When it comes to talking about the main qualities of a leader (journalists like to ask about it in interviews), I remember the traditions of the ancient Romans. Any Roman triumphant was entitled to a state slave, whose duties included two important things. First, the slave held a golden wreath over the head of the ruler. And, secondly (and this seems to me the most important), from time to time he bent down to the ear of his master and, through the noise and shouts of an enthusiastic crowd, reminded him that he was only mortal man, who should not get too proud.

By the way, let’s talk about pride and conceit. These two are very similar and are based on an assessment of one’s own merits and achievements. Our world is so arranged that rulers and leaders often overestimate their merits and slip into the sin of pride. It is interesting to note that pride in different religions, both in Christianity and in Islam, is a terrible mortal sin.

 

Apparently, the COVID-19 pandemic has brought not only losses and losses, but also records. The global gaming population is now well over the three billion milestone, according to a fresh report issued by DFC Intelligence.

According to its experts, about 40 percent of people regularly immerse themselves in virtual worlds in which everything is possible. Any mistake can be corrected simply by returning to the previously saved game, and any problem can be solved by applying a secret cheat code.
The findings of this research company can be trusted: for over 20 years, its specialists have been engaged in research and forecasting of the digital entertainment market, which reaches $ 150 billion and is growing by five to seven percent annually.

The other day, the social media advised that the Summer Olympics in Tokyo, which was supposed to start on July 23, but was subsequently postponed to the next year due to the pandemic, might not take place at all. The reason why? According to the head of the Japanese organizing committee for the 2020 Games Yoshiro Mori, this can happen if the pandemic cannot be stopped within a year. The possibility of holding the Olympics with a minimum number of spectators, or even without them is also considered.

The background to the concern is banal: money. According to Yoshiro-san, the delay has already robbed the Tokyo Olympics budget of several billion dollars. Obviously, the absence of living spectators will completely pierce a fatal hole in it. It is no secret that the organizers of the Olympic Games receive the main income from the sale of services, tickets and paraphernalia to sports fans, so the sale of TV broadcasting rights alone is unlikely to make up for the lost income.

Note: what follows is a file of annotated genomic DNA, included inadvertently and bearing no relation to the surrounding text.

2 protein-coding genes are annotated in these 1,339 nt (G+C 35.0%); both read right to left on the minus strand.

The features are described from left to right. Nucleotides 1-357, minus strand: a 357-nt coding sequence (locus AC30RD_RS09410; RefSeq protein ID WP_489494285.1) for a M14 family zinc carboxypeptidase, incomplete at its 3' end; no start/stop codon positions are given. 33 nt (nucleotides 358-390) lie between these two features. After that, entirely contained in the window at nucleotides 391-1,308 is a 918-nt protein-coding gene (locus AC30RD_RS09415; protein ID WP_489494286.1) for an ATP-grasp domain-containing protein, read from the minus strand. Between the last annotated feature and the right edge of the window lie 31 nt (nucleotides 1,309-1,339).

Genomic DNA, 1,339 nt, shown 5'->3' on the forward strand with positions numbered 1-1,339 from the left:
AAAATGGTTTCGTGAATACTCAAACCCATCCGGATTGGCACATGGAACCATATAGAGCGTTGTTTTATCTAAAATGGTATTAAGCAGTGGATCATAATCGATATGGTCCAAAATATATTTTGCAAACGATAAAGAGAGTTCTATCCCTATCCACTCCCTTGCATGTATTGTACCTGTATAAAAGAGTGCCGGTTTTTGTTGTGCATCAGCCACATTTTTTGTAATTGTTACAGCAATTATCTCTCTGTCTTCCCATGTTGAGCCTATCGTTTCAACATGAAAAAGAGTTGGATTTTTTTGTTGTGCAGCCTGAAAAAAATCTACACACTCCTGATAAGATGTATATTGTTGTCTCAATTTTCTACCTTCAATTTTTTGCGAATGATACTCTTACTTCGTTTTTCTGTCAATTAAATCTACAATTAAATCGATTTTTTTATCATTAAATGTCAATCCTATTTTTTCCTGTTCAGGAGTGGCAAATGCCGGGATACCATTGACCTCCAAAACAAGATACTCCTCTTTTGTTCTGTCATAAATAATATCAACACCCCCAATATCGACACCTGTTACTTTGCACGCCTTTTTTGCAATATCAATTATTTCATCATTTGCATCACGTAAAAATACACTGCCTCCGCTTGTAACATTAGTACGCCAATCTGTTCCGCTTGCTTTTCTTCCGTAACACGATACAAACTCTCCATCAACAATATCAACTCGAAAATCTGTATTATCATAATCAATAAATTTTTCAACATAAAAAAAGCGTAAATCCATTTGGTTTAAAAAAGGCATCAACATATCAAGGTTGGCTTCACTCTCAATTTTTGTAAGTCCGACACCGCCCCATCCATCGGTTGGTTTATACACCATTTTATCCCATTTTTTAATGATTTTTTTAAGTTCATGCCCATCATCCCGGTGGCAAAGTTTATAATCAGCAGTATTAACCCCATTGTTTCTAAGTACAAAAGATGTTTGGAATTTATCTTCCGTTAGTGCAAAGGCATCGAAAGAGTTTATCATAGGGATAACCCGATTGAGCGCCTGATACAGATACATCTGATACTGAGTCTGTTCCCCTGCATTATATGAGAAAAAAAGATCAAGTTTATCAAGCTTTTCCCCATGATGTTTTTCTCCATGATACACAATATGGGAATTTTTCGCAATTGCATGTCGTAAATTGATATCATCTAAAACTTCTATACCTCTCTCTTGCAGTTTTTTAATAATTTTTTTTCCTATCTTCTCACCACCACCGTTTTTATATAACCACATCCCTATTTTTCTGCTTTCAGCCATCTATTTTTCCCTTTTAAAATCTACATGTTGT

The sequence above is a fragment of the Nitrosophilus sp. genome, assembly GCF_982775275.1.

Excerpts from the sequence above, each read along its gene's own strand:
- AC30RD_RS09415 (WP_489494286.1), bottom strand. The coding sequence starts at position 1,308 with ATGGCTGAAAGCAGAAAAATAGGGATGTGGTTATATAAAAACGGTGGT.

On 1 June, the world celebrates Children's Day. Children are the most precious thing that we have, for the sake of them we live. Therefore, I decided to talk about the future. Children are our future. What kind of future will it be, in what world will our children live? Do we need to worry about this today?

Recently, I stumbled upon a small article in one of the leading business magazines. It turns out that the demand for the construction of individual shelters - anti-nuclear bunkers and security rooms - sharply increased among wealthy Russians. These are completely autonomous premises where a family of four can stay for up to a year without experiencing any inconvenience (except, perhaps, psychological). Companies specializing in such non-standard facilities report that in the first three months of this year, demand for them has grown by 2000 percent!

I don’t know if it is possible to congratulate our readers on the end of boring self-isolation. It is just amazing how easy the new disease – which is still not the most aggressive and murderous known to man - has brought the world economy to its knees. Yes, but if only the economy!

The ease with which the pandemic knocked out mankind only speaks of how unreliable the former, prematurely dilapidated world, built on the principles of false liberalism and rampant consumption, turned out to be. It is not surprising that from the very beginning of the pandemic many began to prophesy world’s end and outline the contours of our near future.